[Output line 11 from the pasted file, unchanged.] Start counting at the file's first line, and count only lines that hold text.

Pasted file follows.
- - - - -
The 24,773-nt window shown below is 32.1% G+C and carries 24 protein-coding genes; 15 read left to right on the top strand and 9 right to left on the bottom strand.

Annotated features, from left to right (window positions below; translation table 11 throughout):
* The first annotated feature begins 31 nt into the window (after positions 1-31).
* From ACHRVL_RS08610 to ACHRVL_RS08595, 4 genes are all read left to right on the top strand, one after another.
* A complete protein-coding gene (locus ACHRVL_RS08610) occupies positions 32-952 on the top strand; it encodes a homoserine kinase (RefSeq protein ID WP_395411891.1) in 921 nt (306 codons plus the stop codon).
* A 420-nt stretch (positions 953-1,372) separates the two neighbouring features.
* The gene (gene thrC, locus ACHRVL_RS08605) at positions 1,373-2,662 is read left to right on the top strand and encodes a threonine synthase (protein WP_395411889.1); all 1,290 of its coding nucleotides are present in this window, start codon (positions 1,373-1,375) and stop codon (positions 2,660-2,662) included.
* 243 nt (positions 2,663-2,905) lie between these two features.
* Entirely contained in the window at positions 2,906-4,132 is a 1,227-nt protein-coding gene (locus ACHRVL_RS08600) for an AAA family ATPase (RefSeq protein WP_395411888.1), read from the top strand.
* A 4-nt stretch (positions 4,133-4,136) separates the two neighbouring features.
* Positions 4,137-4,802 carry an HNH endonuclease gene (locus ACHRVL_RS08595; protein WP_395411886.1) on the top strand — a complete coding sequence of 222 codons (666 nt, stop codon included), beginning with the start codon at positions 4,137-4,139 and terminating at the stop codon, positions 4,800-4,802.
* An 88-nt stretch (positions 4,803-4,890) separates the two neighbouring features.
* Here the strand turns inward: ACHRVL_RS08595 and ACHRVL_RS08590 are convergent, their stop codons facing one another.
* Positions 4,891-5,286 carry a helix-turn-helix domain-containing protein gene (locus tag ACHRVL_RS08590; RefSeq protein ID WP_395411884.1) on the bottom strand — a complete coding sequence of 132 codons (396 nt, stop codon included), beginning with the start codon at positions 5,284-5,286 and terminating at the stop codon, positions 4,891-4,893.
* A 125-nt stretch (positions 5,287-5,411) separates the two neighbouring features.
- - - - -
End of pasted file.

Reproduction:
* Positions 4,137-4,802 carry an HNH endonuclease gene (locus ACHRVL_RS08595; protein WP_395411886.1) on the top strand — a complete coding sequence of 222 codons (666 nt, stop codon included), beginning with the start codon at positions 4,137-4,139 and terminating at the stop codon, positions 4,800-4,802.